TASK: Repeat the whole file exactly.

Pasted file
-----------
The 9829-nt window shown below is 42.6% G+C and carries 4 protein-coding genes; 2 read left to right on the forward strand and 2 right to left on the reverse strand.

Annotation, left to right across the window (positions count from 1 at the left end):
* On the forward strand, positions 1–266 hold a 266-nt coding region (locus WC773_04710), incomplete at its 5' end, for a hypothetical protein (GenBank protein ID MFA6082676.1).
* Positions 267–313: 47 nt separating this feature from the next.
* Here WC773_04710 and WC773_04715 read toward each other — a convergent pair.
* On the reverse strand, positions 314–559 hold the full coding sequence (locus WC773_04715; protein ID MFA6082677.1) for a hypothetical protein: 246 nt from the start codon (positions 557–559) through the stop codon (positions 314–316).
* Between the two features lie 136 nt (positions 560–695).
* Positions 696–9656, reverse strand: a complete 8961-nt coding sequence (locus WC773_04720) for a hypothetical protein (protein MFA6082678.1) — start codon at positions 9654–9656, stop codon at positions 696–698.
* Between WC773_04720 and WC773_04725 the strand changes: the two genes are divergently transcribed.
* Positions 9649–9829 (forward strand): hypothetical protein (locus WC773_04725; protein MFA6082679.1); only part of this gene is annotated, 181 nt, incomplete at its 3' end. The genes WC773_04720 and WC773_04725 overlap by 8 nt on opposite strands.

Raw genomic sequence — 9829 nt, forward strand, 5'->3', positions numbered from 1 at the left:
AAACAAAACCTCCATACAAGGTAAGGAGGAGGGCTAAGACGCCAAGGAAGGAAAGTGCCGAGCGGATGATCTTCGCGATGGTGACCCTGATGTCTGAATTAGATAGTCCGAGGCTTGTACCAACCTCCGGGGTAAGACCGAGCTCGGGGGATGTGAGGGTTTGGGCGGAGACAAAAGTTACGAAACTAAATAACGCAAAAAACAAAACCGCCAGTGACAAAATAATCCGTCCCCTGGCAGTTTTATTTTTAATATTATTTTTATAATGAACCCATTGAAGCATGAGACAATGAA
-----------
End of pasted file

The 9829-nt window shown below is 42.6% G+C and carries 4 protein-coding genes; 2 read left to right on the forward strand and 2 right to left on the reverse strand.

Annotation, left to right across the window (positions count from 1 at the left end):
* On the forward strand, positions 1–266 hold a 266-nt coding region (locus WC773_04710), incomplete at its 5' end, for a hypothetical protein (GenBank protein ID MFA6082676.1).
* Positions 267–313: 47 nt separating this feature from the next.
* Here WC773_04710 and WC773_04715 read toward each other — a convergent pair.
* On the reverse strand, positions 314–559 hold the full coding sequence (locus WC773_04715; protein ID MFA6082677.1) for a hypothetical protein: 246 nt from the start codon (positions 557–559) through the stop codon (positions 314–316).
* Between the two features lie 136 nt (positions 560–695).
* Positions 696–9656, reverse strand: a complete 8961-nt coding sequence (locus WC773_04720) for a hypothetical protein (protein MFA6082678.1) — start codon at positions 9654–9656, stop codon at positions 696–698.
* Between WC773_04720 and WC773_04725 the strand changes: the two genes are divergently transcribed.
* Positions 9649–9829 (forward strand): hypothetical protein (locus WC773_04725; protein MFA6082679.1); only part of this gene is annotated, 181 nt, incomplete at its 3' end. The genes WC773_04720 and WC773_04725 overlap by 8 nt on opposite strands.

Raw genomic sequence — 9829 nt, forward strand, 5'->3', positions numbered from 1 at the left:
AAACAAAACCTCCATACAAGGTAAGGAGGAGGGCTAAGACGCCAAGGAAGGAAAGTGCCGAGCGGATGATCTTCGCGATGGTGACCCTGATGTCTGAATTAGATAGTCCGAGGCTTGTACCAACCTCCGGGGTAAGACCGAGCTCGGGGGATGTGAGGGTTTGGGCGGAGACAAAAGTTACGAAACTAAATAACGCAAAAAACAAAACCGCCAGTGACAAAATAATCCGTCCCCTGGCAGTTTTATTTTTAATATTATTTTTATAATGAACCCATTGAAGCATGAGACAATGAA